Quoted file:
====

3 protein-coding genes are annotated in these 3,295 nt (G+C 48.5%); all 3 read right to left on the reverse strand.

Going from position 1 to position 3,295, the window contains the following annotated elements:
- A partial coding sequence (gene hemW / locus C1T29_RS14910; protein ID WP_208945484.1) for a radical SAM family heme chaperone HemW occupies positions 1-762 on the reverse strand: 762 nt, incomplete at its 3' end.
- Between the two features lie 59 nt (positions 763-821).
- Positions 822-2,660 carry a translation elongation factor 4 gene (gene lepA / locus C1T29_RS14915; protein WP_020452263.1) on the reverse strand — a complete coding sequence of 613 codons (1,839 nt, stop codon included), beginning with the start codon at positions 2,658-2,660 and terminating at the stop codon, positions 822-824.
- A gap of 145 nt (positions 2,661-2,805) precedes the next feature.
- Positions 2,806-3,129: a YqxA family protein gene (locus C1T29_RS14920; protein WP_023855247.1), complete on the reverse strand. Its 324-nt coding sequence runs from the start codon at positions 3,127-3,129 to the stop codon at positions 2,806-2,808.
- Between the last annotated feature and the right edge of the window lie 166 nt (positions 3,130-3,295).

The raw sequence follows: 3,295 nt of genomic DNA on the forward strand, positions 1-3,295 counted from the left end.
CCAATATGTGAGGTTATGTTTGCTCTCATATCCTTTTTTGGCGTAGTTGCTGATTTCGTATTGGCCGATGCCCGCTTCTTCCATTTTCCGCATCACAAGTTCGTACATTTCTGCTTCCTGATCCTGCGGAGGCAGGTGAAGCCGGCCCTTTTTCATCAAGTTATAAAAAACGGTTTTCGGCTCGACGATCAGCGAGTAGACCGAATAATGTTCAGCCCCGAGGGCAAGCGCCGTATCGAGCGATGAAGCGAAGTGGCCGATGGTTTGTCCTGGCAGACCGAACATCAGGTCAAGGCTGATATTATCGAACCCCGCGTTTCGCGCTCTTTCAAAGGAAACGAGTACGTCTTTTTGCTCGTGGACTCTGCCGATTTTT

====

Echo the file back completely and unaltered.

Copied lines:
3 protein-coding genes are annotated in these 3,295 nt (G+C 48.5%); all 3 read right to left on the reverse strand.

Going from position 1 to position 3,295, the window contains the following annotated elements:
- A partial coding sequence (gene hemW / locus C1T29_RS14910; protein ID WP_208945484.1) for a radical SAM family heme chaperone HemW occupies positions 1-762 on the reverse strand: 762 nt, incomplete at its 3' end.
- Between the two features lie 59 nt (positions 763-821).
- Positions 822-2,660 carry a translation elongation factor 4 gene (gene lepA / locus C1T29_RS14915; protein WP_020452263.1) on the reverse strand — a complete coding sequence of 613 codons (1,839 nt, stop codon included), beginning with the start codon at positions 2,658-2,660 and terminating at the stop codon, positions 822-824.
- A gap of 145 nt (positions 2,661-2,805) precedes the next feature.
- Positions 2,806-3,129: a YqxA family protein gene (locus C1T29_RS14920; protein WP_023855247.1), complete on the reverse strand. Its 324-nt coding sequence runs from the start codon at positions 3,127-3,129 to the stop codon at positions 2,806-2,808.
- Between the last annotated feature and the right edge of the window lie 166 nt (positions 3,130-3,295).

The raw sequence follows: 3,295 nt of genomic DNA on the forward strand, positions 1-3,295 counted from the left end.
CCAATATGTGAGGTTATGTTTGCTCTCATATCCTTTTTTGGCGTAGTTGCTGATTTCGTATTGGCCGATGCCCGCTTCTTCCATTTTCCGCATCACAAGTTCGTACATTTCTGCTTCCTGATCCTGCGGAGGCAGGTGAAGCCGGCCCTTTTTCATCAAGTTATAAAAAACGGTTTTCGGCTCGACGATCAGCGAGTAGACCGAATAATGTTCAGCCCCGAGGGCAAGCGCCGTATCGAGCGATGAAGCGAAGTGGCCGATGGTTTGTCCTGGCAGACCGAACATCAGGTCAAGGCTGATATTATCGAACCCCGCGTTTCGCGCTCTTTCAAAGGAAACGAGTACGTCTTTTTGCTCGTGGACTCTGCCGATTTTT